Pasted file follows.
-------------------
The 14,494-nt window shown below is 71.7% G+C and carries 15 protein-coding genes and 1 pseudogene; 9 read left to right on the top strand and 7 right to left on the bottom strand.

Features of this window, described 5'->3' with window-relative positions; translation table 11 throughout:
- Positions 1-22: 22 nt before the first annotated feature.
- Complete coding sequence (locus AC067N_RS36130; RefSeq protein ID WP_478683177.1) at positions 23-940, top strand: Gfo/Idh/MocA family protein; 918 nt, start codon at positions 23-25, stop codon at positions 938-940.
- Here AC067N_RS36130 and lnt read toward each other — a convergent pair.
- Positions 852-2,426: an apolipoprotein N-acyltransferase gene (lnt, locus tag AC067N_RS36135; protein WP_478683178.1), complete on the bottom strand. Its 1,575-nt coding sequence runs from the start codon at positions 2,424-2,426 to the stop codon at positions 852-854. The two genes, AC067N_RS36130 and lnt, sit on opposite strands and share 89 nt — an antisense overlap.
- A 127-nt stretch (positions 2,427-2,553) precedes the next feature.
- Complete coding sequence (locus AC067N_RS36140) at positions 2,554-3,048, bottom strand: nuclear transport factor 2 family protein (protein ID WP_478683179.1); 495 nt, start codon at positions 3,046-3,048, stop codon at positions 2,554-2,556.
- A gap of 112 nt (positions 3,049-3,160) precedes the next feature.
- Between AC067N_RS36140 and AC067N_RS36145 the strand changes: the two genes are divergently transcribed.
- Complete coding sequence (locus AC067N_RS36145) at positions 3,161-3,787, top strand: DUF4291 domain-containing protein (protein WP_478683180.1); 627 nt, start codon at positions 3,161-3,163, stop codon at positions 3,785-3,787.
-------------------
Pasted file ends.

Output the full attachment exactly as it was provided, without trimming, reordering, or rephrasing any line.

The 14,494-nt window shown below is 71.7% G+C and carries 15 protein-coding genes and 1 pseudogene; 9 read left to right on the top strand and 7 right to left on the bottom strand.

Features of this window, described 5'->3' with window-relative positions; translation table 11 throughout:
- Positions 1-22: 22 nt before the first annotated feature.
- Complete coding sequence (locus AC067N_RS36130; RefSeq protein ID WP_478683177.1) at positions 23-940, top strand: Gfo/Idh/MocA family protein; 918 nt, start codon at positions 23-25, stop codon at positions 938-940.
- Here AC067N_RS36130 and lnt read toward each other — a convergent pair.
- Positions 852-2,426: an apolipoprotein N-acyltransferase gene (lnt, locus tag AC067N_RS36135; protein WP_478683178.1), complete on the bottom strand. Its 1,575-nt coding sequence runs from the start codon at positions 2,424-2,426 to the stop codon at positions 852-854. The two genes, AC067N_RS36130 and lnt, sit on opposite strands and share 89 nt — an antisense overlap.
- A 127-nt stretch (positions 2,427-2,553) precedes the next feature.
- Complete coding sequence (locus AC067N_RS36140) at positions 2,554-3,048, bottom strand: nuclear transport factor 2 family protein (protein ID WP_478683179.1); 495 nt, start codon at positions 3,046-3,048, stop codon at positions 2,554-2,556.
- A gap of 112 nt (positions 3,049-3,160) precedes the next feature.
- Between AC067N_RS36140 and AC067N_RS36145 the strand changes: the two genes are divergently transcribed.
- Complete coding sequence (locus AC067N_RS36145) at positions 3,161-3,787, top strand: DUF4291 domain-containing protein (protein WP_478683180.1); 627 nt, start codon at positions 3,161-3,163, stop codon at positions 3,785-3,787.